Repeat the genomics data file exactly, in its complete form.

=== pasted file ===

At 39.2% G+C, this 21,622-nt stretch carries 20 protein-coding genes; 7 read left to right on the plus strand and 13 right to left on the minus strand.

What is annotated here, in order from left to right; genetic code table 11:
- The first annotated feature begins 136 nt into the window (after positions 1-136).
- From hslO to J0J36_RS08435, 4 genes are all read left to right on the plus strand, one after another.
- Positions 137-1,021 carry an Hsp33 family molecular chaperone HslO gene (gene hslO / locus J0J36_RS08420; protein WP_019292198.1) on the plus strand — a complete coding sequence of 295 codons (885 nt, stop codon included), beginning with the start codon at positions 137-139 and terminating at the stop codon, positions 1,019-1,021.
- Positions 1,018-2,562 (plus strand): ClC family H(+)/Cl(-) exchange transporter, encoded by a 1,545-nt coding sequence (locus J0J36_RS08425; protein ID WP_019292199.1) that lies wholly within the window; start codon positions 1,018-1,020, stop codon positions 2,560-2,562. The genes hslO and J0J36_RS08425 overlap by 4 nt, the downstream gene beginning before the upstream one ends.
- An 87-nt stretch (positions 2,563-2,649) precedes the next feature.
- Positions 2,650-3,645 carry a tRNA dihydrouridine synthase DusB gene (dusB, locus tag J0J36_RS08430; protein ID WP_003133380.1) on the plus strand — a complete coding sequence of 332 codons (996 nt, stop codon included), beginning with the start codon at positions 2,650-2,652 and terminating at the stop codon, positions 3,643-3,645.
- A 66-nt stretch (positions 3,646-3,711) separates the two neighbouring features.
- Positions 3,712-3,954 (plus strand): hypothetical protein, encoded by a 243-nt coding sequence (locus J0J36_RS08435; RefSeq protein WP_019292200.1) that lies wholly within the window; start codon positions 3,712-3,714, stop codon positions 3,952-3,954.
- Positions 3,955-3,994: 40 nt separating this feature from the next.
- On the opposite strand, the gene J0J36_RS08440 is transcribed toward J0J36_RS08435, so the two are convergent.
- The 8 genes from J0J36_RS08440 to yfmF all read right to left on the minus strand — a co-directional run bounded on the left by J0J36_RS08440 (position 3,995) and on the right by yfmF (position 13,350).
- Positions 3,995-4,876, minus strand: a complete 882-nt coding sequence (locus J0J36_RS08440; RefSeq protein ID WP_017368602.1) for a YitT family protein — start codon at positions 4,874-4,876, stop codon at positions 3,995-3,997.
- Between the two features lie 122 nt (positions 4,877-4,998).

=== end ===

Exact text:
At 39.2% G+C, this 21,622-nt stretch carries 20 protein-coding genes; 7 read left to right on the plus strand and 13 right to left on the minus strand.

What is annotated here, in order from left to right; genetic code table 11:
- The first annotated feature begins 136 nt into the window (after positions 1-136).
- From hslO to J0J36_RS08435, 4 genes are all read left to right on the plus strand, one after another.
- Positions 137-1,021 carry an Hsp33 family molecular chaperone HslO gene (gene hslO / locus J0J36_RS08420; protein WP_019292198.1) on the plus strand — a complete coding sequence of 295 codons (885 nt, stop codon included), beginning with the start codon at positions 137-139 and terminating at the stop codon, positions 1,019-1,021.
- Positions 1,018-2,562 (plus strand): ClC family H(+)/Cl(-) exchange transporter, encoded by a 1,545-nt coding sequence (locus J0J36_RS08425; protein ID WP_019292199.1) that lies wholly within the window; start codon positions 1,018-1,020, stop codon positions 2,560-2,562. The genes hslO and J0J36_RS08425 overlap by 4 nt, the downstream gene beginning before the upstream one ends.
- An 87-nt stretch (positions 2,563-2,649) precedes the next feature.
- Positions 2,650-3,645 carry a tRNA dihydrouridine synthase DusB gene (dusB, locus tag J0J36_RS08430; protein ID WP_003133380.1) on the plus strand — a complete coding sequence of 332 codons (996 nt, stop codon included), beginning with the start codon at positions 2,650-2,652 and terminating at the stop codon, positions 3,643-3,645.
- A 66-nt stretch (positions 3,646-3,711) separates the two neighbouring features.
- Positions 3,712-3,954 (plus strand): hypothetical protein, encoded by a 243-nt coding sequence (locus J0J36_RS08435; RefSeq protein WP_019292200.1) that lies wholly within the window; start codon positions 3,712-3,714, stop codon positions 3,952-3,954.
- Positions 3,955-3,994: 40 nt separating this feature from the next.
- On the opposite strand, the gene J0J36_RS08440 is transcribed toward J0J36_RS08435, so the two are convergent.
- The 8 genes from J0J36_RS08440 to yfmF all read right to left on the minus strand — a co-directional run bounded on the left by J0J36_RS08440 (position 3,995) and on the right by yfmF (position 13,350).
- Positions 3,995-4,876, minus strand: a complete 882-nt coding sequence (locus J0J36_RS08440; RefSeq protein ID WP_017368602.1) for a YitT family protein — start codon at positions 4,874-4,876, stop codon at positions 3,995-3,997.
- Between the two features lie 122 nt (positions 4,877-4,998).